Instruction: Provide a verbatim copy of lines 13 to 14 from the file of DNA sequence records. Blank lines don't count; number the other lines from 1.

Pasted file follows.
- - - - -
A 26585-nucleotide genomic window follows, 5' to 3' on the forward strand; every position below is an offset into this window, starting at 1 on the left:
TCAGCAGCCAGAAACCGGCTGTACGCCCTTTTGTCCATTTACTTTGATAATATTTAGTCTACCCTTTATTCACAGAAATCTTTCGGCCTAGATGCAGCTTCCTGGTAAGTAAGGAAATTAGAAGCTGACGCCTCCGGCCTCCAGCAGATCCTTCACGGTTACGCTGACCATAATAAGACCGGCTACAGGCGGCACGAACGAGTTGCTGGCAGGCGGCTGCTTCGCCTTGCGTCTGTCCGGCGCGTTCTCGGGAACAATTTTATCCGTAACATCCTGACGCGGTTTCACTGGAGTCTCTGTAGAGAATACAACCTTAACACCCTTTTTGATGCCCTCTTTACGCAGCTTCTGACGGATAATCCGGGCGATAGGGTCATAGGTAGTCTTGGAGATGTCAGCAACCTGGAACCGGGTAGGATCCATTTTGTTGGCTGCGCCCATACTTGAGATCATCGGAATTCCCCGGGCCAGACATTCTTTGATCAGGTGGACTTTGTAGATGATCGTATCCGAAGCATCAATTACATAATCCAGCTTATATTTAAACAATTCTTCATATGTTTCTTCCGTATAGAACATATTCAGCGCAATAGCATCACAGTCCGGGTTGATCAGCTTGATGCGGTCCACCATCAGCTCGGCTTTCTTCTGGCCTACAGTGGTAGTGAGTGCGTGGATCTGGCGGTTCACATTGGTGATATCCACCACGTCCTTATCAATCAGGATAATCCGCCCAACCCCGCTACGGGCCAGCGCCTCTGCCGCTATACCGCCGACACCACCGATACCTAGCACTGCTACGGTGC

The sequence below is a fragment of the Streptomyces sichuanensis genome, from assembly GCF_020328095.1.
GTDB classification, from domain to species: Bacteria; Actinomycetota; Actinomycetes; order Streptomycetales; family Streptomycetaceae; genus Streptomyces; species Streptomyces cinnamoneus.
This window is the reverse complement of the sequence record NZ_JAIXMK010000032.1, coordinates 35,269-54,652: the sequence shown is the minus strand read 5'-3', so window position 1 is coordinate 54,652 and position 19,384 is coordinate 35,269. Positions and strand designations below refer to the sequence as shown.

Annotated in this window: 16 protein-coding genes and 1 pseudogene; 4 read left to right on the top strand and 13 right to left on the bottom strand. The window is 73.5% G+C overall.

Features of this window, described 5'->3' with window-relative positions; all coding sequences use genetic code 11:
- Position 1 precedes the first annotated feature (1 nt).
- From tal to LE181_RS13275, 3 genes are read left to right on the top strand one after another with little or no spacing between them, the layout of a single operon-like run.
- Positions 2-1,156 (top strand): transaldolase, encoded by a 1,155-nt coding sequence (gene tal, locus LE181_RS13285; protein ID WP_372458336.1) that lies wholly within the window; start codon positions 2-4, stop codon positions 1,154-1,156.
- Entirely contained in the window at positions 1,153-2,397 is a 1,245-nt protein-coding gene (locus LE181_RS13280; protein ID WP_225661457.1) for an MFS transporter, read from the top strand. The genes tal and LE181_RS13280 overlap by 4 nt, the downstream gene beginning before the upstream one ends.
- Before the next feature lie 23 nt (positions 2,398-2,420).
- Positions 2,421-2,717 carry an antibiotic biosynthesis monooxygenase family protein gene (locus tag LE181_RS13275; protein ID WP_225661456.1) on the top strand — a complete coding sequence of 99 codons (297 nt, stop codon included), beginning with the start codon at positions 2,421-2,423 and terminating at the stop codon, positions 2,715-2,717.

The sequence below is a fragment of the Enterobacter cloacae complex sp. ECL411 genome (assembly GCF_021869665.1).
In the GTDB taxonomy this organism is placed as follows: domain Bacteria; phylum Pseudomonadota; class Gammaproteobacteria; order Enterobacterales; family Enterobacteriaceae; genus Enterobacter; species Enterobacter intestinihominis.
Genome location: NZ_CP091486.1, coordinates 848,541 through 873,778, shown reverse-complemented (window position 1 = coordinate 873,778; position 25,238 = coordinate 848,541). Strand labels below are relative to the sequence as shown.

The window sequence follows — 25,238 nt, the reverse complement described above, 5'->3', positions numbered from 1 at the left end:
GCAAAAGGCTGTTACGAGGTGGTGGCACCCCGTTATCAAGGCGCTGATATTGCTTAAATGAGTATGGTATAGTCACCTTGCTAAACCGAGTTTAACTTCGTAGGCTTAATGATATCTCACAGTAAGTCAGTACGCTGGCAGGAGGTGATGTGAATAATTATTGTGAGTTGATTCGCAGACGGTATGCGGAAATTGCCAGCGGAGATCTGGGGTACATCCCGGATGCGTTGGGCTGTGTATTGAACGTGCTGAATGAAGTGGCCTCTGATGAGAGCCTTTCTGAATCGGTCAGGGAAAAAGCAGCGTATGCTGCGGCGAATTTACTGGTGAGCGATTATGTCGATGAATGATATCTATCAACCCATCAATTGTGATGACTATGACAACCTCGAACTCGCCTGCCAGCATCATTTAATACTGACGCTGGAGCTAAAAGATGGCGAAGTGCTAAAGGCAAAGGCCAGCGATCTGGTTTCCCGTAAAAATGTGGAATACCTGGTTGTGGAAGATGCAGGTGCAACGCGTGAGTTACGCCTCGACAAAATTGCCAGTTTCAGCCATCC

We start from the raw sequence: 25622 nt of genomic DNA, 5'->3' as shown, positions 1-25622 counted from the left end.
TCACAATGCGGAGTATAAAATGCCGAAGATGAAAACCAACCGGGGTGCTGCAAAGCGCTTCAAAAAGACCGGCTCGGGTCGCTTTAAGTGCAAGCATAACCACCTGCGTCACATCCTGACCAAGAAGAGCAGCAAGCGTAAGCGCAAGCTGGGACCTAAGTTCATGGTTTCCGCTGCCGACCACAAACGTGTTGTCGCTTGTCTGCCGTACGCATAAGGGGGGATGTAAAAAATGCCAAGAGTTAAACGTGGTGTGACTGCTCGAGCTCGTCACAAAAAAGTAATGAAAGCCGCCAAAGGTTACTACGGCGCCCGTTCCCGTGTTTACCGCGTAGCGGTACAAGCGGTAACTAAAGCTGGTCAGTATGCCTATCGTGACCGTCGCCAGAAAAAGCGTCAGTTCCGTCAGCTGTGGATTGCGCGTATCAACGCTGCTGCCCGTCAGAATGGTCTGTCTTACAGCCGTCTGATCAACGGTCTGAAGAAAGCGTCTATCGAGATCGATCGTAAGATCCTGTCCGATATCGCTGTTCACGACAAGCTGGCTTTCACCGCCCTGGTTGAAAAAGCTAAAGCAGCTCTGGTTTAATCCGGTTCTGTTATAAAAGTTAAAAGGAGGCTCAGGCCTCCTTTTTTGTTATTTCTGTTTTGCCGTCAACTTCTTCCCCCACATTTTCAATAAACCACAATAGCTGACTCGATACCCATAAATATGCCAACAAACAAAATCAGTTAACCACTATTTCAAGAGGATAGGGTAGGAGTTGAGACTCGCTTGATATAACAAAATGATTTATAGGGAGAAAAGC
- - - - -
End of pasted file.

- Positions 2,421-2,717 carry an antibiotic biosynthesis monooxygenase family protein gene (locus tag LE181_RS13275; protein ID WP_225661456.1) on the top strand — a complete coding sequence of 99 codons (297 nt, stop codon included), beginning with the start codon at positions 2,421-2,423 and terminating at the stop codon, positions 2,715-2,717.

The sequence below is a fragment of the Enterobacter cloacae complex sp. ECL411 genome (assembly GCF_021869665.1).